Scene 2
The caretaker of the pyramid requests his uninvited guests not to make a noise and points to a tomb right at the back of the pyramid; in it lies Aspicia, the daughter of one of Egypt s most powerful Pharaohs.
Settling down in a corner of the pyramid, the Arab merchants light up their opium pipes. Lord Wilson also asks for a chibouk... He falls asleep and soon all are wreathed in a light cloud of smoke.
Fantastic dreams now take form: the walls of the sepulchre disappear and the mummies come to life and leave their sarcophagi. After them comes Aspicia, their mistress, and daughter of the mighty Pharaoh. Bending over the Englishman, she lays her hand on his heart. At that very minute, a magical metamorphosis takes place: Lord Wilson and his servant become Egyptians. The former is called Taor, the latter - Passiphonte.
Enchanted by Aspicia s beauty, Taor tries to follow her but the princess disappears in a limpid haze.

Scene 3
Taor, and his servant Passiphonte, hurry off to the forest in search of Aspicia. They find her by a miracle, sleeping on a moss-covered rock. Nearby are her attendants, who are worn out by the intense heat.
Taor cautiously walks up to the Princess and places his hand on her heart. Aspicia wakes up and recognizes the handsome youth. Oblivious to everything around them, they gaze at each other.
In the distance, hunting horns can be heard. Aspicia asks Taor to hide. Ramze, her slave, who has noticed the stranger, tries to persuade her mistress to leave. The hunters appear and warn Aspicia that there is a lion in the forest: Aspicia goes off with the hunters in pursuit of the lion. The lion is surrounded but, suddenly, he breaks out of the ring of hunters and makes for the Princess. Taor who, from his hiding place, is following the scene with horror, seizes a bow, left behind by one of the hunters, and neatly lodges an arrow right in the lion s heart. Aspicia is saved. She loses consciousness but Taor catches her before she falls and carries her off to a place of safety.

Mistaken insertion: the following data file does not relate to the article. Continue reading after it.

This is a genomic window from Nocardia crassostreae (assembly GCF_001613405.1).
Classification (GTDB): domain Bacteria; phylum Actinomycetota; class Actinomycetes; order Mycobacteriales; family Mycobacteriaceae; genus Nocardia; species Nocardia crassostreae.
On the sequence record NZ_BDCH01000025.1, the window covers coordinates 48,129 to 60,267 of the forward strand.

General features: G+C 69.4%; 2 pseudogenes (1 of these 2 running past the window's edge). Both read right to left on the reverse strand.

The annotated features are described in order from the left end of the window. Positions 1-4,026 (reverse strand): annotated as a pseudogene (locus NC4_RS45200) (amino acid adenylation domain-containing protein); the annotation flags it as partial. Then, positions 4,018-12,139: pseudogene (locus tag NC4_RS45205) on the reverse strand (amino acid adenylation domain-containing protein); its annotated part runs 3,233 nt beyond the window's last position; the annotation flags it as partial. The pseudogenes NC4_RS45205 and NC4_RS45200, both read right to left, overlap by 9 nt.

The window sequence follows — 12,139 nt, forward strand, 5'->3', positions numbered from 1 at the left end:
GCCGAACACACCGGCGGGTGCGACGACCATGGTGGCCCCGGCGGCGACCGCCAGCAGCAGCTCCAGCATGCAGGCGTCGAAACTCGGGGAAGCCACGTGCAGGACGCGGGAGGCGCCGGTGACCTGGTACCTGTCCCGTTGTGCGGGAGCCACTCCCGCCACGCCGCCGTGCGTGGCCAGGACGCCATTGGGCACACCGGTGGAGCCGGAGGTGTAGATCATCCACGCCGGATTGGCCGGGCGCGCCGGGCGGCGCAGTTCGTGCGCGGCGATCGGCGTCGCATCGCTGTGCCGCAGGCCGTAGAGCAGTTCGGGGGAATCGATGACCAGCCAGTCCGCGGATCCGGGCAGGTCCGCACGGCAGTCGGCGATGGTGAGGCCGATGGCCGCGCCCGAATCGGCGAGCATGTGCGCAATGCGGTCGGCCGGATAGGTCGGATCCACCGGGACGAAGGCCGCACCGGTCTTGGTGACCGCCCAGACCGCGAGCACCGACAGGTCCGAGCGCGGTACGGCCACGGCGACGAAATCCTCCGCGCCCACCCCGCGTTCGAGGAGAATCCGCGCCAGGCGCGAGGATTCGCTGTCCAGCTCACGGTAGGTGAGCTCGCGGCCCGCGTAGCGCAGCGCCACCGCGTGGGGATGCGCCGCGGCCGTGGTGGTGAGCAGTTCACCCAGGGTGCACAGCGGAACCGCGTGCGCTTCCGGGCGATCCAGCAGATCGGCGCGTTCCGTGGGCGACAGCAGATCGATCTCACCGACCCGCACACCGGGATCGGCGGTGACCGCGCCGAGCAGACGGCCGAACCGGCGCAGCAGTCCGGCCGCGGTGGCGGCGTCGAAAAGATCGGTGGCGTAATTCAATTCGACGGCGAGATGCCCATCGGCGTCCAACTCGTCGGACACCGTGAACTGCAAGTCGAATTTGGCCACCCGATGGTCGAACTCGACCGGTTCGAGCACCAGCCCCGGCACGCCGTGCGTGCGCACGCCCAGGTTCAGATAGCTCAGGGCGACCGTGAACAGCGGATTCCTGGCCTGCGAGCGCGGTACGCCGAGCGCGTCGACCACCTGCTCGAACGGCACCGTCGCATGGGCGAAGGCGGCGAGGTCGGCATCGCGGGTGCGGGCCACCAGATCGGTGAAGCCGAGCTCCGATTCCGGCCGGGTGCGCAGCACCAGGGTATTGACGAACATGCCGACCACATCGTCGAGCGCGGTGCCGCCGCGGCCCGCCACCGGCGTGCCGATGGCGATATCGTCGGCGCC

A fanfare of trumpets announces that the Pharaoh and his suite are approaching. Seeing his daughter in the arms of a stranger, the Pharaoh gives orders that the latter should be arrested. Coming to, Aspicia tells her father that Taor has saved her life and should be rewarded. The Pharaoh s rage turns to gratitude. He orders that the youth be freed and invites him to his palace.

Act II
Scene 4

Taor visits Aspicia in her sumptuous apartments and declares to her his love. The Pharaoh enters, surrounded by a brilliant suite of dignitaries and palace officials. They are followed by the King of Nubia who has come to ask for the hand of the Pharaoh s daughter. The Egyptian potentate agrees to give his daughter in marriage to the King of Nubia and the two men sign a treaty of friendship.
Hearing of this, Taor is out of his mind with despair. Aspicia tries to calm him down and promises she will never belong to anyone except him.
The Pharaoh commands that the festivities to mark his daughter s wedding should start. Full of sadness, Taor reminds Aspicia that soon she is to marry the King of Nubia. They decide to run away.
At the height of the festivities, Taor is handed the key to a secret door through which the couple make their escape from the palace.
The Pharaoh is furious when he hears of his daughter s disappearance, and orders that the runaway couple should be apprehended. Noticing the secret door, the King of Nubia sets off, together with his bodyguards, in pursuit of Taor and Aspicia.

Act III
Scene 5

Taor and Aspicia are hiding in a fisherman s hut on the banks of the Nile. At nightfall, the fishermen get ready to go fishing and invite their guests to come too. Aspicia, who is tired, decides not to go. Taor advises her to rest and goes off with the fishermen.